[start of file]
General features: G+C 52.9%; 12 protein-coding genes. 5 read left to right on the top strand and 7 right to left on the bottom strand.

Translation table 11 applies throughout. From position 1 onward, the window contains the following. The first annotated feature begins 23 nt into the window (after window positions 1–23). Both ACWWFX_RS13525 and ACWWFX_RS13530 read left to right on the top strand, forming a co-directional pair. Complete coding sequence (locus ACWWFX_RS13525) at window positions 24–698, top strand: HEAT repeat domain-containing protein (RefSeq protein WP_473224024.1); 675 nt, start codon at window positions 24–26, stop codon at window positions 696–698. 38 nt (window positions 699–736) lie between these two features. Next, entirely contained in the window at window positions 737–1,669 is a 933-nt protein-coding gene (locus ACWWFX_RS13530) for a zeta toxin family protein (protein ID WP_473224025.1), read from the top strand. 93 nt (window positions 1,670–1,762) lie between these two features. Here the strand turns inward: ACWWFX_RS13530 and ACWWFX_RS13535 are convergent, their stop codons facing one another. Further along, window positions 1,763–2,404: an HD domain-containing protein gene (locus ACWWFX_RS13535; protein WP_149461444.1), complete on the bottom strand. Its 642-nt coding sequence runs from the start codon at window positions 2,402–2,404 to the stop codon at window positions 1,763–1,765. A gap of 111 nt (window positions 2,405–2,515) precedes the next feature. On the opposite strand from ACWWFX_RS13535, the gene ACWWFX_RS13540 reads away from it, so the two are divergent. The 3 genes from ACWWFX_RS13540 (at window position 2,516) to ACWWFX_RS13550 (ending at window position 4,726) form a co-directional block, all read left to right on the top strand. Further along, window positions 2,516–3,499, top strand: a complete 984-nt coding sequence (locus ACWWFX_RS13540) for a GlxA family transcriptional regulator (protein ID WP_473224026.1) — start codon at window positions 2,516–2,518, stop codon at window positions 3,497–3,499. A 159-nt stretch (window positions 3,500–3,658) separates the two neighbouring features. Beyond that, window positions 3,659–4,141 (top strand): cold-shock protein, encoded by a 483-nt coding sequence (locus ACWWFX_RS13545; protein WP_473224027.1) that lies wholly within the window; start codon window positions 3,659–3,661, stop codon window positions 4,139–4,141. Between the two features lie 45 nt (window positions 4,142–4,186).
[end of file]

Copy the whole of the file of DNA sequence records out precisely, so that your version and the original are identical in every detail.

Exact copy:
General features: G+C 52.9%; 12 protein-coding genes. 5 read left to right on the top strand and 7 right to left on the bottom strand.

Translation table 11 applies throughout. From position 1 onward, the window contains the following. The first annotated feature begins 23 nt into the window (after window positions 1–23). Both ACWWFX_RS13525 and ACWWFX_RS13530 read left to right on the top strand, forming a co-directional pair. Complete coding sequence (locus ACWWFX_RS13525) at window positions 24–698, top strand: HEAT repeat domain-containing protein (RefSeq protein WP_473224024.1); 675 nt, start codon at window positions 24–26, stop codon at window positions 696–698. 38 nt (window positions 699–736) lie between these two features. Next, entirely contained in the window at window positions 737–1,669 is a 933-nt protein-coding gene (locus ACWWFX_RS13530) for a zeta toxin family protein (protein ID WP_473224025.1), read from the top strand. 93 nt (window positions 1,670–1,762) lie between these two features. Here the strand turns inward: ACWWFX_RS13530 and ACWWFX_RS13535 are convergent, their stop codons facing one another. Further along, window positions 1,763–2,404: an HD domain-containing protein gene (locus ACWWFX_RS13535; protein WP_149461444.1), complete on the bottom strand. Its 642-nt coding sequence runs from the start codon at window positions 2,402–2,404 to the stop codon at window positions 1,763–1,765. A gap of 111 nt (window positions 2,405–2,515) precedes the next feature. On the opposite strand from ACWWFX_RS13535, the gene ACWWFX_RS13540 reads away from it, so the two are divergent. The 3 genes from ACWWFX_RS13540 (at window position 2,516) to ACWWFX_RS13550 (ending at window position 4,726) form a co-directional block, all read left to right on the top strand. Further along, window positions 2,516–3,499, top strand: a complete 984-nt coding sequence (locus ACWWFX_RS13540) for a GlxA family transcriptional regulator (protein ID WP_473224026.1) — start codon at window positions 2,516–2,518, stop codon at window positions 3,497–3,499. A 159-nt stretch (window positions 3,500–3,658) separates the two neighbouring features. Beyond that, window positions 3,659–4,141 (top strand): cold-shock protein, encoded by a 483-nt coding sequence (locus ACWWFX_RS13545; protein WP_473224027.1) that lies wholly within the window; start codon window positions 3,659–3,661, stop codon window positions 4,139–4,141. Between the two features lie 45 nt (window positions 4,142–4,186).